thanks for this reflection! i feel the same way!

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SHEILA8383 11/27/2011 4:34PM

    Great blog. Thank you for sharing.

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ALLISON_H 11/24/2011 11:27PM

    I think I'm gonna try this! My body is telling me to go to bed!

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LORIENABANANA 11/23/2011 2:01PM

    Thank you so much for this Blog! It echoes what I have been learning about myself lately. Your balanced approach is so refreshing, it may have just eliminated the craving for a soda I was having!

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BAISHOFSPADES 11/23/2011 10:36AM

    what a great blog! Thanks for sharing!
TIP: when I crave sweet at night time, I reach for some gum :) it's a pleasant way to get it in w/out so many calories. My nephew offered me some 'mint chocolat chip' gum the other night and no kidding... it tasted like mint chocolate chip ice cream! Sometimes even brushing my teeth is a good step, as the toothpaste is sweet AND I don't like to eat anything after I just brushed.
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Michelle
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SWDESERTLOVER 11/23/2011 10:09AM

    Great blog and much to think about.

Cindy

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THEIS58 11/23/2011 9:15AM

    great blog. alot to think about!

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CHRISKENANDKIDS 11/23/2011 8:01AM

    Great reminders! Thanks for the tip. It's something that I've tried to get in touch with more and more often than not it's because I'm bored. So I find something else to do. :)

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LAURIE-RN 11/23/2011 6:41AM

    Thank you for your thoughts. Craving sweets and the reasons behind them make a lot of sense. I have recently switched jobs and have been craving different things. I will start journaling again to see what the triggers are. Have a wonderful day!

Laurie emoticon

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WHIPPERWILLOW 11/22/2011 9:56PM

  That is exactly what I'm dealing with right now. I want something soothing right after work, and something sweet right after dinner. I am trying so hard to change my habits and do SO WELL until the end of the work day.

I will definitely try the "crowding out" with dinner, I think it could help me a lot. May I ask how you are dealing with the just after work soothing thing? I see you are planning on changing jobs, but until then? Do you pack a healthy snack to nosh on? I am trying to "recreate" my afternoons and evenings so I can see some real progress, but I am struggling. I like my job (I'm an early childhood teacher), but it is stressful all the same.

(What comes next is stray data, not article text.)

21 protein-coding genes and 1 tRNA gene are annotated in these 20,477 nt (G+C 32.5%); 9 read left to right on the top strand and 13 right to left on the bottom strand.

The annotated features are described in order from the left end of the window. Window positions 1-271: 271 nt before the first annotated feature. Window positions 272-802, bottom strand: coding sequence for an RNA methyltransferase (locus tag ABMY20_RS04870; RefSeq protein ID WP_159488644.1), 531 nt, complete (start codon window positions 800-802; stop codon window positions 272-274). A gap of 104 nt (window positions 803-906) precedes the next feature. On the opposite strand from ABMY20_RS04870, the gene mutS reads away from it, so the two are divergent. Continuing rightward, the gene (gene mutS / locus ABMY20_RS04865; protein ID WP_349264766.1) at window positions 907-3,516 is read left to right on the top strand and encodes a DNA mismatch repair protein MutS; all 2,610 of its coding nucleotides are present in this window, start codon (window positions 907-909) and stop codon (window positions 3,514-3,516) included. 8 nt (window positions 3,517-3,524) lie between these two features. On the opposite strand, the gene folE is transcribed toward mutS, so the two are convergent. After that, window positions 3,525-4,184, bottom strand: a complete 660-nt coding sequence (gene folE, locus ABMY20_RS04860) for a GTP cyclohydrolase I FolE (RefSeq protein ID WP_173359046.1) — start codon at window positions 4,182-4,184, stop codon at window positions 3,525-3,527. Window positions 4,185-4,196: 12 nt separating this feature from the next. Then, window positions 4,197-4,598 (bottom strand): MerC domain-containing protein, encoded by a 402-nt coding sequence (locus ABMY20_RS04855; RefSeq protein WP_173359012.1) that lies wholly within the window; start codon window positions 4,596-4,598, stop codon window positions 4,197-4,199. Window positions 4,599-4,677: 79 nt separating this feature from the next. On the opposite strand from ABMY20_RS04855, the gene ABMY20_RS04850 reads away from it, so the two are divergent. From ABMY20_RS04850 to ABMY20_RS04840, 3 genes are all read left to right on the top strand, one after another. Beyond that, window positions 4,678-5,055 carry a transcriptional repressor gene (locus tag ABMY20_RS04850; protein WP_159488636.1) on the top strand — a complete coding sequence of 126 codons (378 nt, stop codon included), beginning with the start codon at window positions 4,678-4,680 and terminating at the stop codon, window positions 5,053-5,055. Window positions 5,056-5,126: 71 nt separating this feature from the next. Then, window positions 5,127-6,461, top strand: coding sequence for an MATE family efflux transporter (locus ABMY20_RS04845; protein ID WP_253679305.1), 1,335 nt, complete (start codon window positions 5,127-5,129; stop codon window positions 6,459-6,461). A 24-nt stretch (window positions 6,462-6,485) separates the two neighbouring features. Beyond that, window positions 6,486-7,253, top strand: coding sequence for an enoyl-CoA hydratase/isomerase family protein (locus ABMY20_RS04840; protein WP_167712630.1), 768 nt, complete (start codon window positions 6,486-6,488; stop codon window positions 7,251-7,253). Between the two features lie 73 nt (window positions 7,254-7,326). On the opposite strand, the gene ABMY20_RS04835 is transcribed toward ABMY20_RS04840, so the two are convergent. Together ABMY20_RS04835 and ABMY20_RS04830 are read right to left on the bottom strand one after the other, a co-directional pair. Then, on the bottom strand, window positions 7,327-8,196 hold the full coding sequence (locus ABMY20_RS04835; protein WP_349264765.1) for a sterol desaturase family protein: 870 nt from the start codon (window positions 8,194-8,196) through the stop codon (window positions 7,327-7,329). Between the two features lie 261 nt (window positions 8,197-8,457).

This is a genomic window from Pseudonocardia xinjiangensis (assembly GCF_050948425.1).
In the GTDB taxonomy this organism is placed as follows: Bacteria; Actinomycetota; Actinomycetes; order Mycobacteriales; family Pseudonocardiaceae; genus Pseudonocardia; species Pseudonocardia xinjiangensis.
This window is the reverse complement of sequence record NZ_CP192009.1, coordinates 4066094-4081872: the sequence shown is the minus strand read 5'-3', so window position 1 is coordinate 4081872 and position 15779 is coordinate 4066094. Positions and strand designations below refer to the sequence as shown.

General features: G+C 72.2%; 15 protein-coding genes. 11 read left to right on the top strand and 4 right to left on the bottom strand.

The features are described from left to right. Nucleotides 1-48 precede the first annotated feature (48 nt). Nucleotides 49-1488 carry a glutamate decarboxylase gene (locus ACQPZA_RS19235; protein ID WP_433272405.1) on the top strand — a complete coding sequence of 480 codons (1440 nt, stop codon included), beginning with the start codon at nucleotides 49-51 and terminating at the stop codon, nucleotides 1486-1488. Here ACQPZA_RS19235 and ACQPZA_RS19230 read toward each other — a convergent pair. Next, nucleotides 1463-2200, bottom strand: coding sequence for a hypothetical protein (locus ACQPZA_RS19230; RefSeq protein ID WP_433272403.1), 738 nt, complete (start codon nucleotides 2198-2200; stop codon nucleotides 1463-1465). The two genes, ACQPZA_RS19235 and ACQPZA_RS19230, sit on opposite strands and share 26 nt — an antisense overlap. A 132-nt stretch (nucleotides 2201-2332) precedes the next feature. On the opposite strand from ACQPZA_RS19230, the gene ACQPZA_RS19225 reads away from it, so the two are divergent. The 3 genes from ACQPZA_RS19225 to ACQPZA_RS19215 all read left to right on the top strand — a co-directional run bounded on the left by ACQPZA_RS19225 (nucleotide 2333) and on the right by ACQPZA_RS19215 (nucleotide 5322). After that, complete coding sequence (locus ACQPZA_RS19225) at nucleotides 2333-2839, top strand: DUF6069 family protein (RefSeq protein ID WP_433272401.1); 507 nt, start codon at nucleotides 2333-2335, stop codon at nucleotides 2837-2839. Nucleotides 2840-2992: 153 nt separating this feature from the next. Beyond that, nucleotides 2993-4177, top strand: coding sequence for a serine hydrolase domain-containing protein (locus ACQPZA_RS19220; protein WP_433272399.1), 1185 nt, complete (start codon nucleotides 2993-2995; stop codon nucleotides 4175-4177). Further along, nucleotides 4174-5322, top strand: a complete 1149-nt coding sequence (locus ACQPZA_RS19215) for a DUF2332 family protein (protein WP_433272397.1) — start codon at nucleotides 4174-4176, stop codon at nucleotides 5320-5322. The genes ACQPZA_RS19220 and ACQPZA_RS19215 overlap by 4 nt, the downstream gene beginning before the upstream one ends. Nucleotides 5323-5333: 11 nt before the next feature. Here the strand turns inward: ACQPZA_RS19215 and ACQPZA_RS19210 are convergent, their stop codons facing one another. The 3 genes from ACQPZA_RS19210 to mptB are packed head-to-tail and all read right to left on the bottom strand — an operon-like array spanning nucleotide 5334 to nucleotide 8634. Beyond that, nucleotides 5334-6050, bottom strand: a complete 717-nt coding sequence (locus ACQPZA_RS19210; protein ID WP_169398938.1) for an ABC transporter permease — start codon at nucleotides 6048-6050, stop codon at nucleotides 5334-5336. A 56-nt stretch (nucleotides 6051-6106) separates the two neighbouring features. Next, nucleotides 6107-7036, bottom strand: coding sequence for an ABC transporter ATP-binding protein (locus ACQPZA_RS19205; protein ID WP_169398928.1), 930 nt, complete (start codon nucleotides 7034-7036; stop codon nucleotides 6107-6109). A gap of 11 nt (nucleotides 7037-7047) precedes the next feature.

I know this is a long comment (with questions too!), but I would appreciate any and all advice! Good luck as you continue on your journey~

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KIPPER15 11/22/2011 9:13PM

    I try to remember that it takes 20 minutes to feel full and drink water or green tea to help fill myself up when I start to get cravings.
sometimes it even works LOL. emoticon

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BRITTHORT9 11/22/2011 6:52PM

  emoticon

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HSWEIGHT2008 11/22/2011 10:10AM

  Thanks for sharing Whit and for the friend add.


Love your blogs!

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DEDE824 11/21/2011 9:13PM

    Loved this blog. Habits are things that I can easily acquire and then have a tough time reprogramming out of my life. I like your idea of "crowding out" the desserts. I know that works for me. emoticon

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STARL_73 11/21/2011 5:06PM

    When I worked at my depressing job, I would have a drink (or 2, or 3) when I got home. When I quit that job and began working for myself, I continued the drinking...it had become a habit.
One day (when I didn't get a buzz off of 2 glasses anymore), I realized I had built up quite a tolerance. Then I realized what I was doing. I thought about it. I worried I was becoming an alcoholic and thought it through. Major thought. My father has an addictive personality, and I always worry I may carry that trait. But I realized, honestly, that I drank in the evenings out of habit, not need.
So I stopped. I switched to tea. Because that's what I wanted - The comforting relaxation I attached to sipping on something. Perhaps, when i was at the bad place, the reason was different. But now, it was just to sip something.
I still have a glass of wine when I feel like it, but that's to enjoy the taste. More often then not, you can find me in the evenings relaxing with a big mug of tea.

I've learned, every time my body wants something - I think it through and figure out exactly what it wants. More often than not, it's not my first inclination.

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EUNIQ3 11/21/2011 2:10PM

    That was very interesting. Thanks for sharing!!

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NATARSHAD 11/21/2011 10:05AM

    Definitely something to think about. I will be paying close attention from now on!!!

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GOOSIEMOON 11/21/2011 8:48AM